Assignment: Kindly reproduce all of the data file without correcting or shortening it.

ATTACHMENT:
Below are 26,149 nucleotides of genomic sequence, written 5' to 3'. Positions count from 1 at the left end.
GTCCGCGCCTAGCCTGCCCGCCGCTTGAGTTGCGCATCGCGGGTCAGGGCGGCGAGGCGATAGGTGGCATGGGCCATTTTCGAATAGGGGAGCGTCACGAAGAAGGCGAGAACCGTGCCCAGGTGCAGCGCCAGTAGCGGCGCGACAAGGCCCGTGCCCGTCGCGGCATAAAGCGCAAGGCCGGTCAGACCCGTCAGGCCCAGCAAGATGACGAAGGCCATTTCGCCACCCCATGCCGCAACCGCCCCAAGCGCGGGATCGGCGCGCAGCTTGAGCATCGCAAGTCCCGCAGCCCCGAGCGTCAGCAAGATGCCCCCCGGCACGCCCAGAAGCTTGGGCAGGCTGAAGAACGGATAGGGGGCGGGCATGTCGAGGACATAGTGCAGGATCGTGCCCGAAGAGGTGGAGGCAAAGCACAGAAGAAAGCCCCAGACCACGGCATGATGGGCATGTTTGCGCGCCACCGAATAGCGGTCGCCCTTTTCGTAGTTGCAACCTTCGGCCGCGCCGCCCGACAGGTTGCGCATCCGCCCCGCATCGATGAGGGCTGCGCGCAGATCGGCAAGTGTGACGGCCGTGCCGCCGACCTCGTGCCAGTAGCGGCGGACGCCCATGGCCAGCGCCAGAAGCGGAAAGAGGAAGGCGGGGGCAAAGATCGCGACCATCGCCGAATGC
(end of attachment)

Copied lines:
Below are 26,149 nucleotides of genomic sequence, written 5' to 3'. Positions count from 1 at the left end.
GTCCGCGCCTAGCCTGCCCGCCGCTTGAGTTGCGCATCGCGGGTCAGGGCGGCGAGGCGATAGGTGGCATGGGCCATTTTCGAATAGGGGAGCGTCACGAAGAAGGCGAGAACCGTGCCCAGGTGCAGCGCCAGTAGCGGCGCGACAAGGCCCGTGCCCGTCGCGGCATAAAGCGCAAGGCCGGTCAGACCCGTCAGGCCCAGCAAGATGACGAAGGCCATTTCGCCACCCCATGCCGCAACCGCCCCAAGCGCGGGATCGGCGCGCAGCTTGAGCATCGCAAGTCCCGCAGCCCCGAGCGTCAGCAAGATGCCCCCCGGCACGCCCAGAAGCTTGGGCAGGCTGAAGAACGGATAGGGGGCGGGCATGTCGAGGACATAGTGCAGGATCGTGCCCGAAGAGGTGGAGGCAAAGCACAGAAGAAAGCCCCAGACCACGGCATGATGGGCATGTTTGCGCGCCACCGAATAGCGGTCGCCCTTTTCGTAGTTGCAACCTTCGGCCGCGCCGCCCGACAGGTTGCGCATCCGCCCCGCATCGATGAGGGCTGCGCGCAGATCGGCAAGTGTGACGGCCGTGCCGCCGACCTCGTGCCAGTAGCGGCGGACGCCCATGGCCAGCGCCAGAAGCGGAAAGAGGAAGGCGGGGGCAAAGATCGCGACCATCGCCGAATGC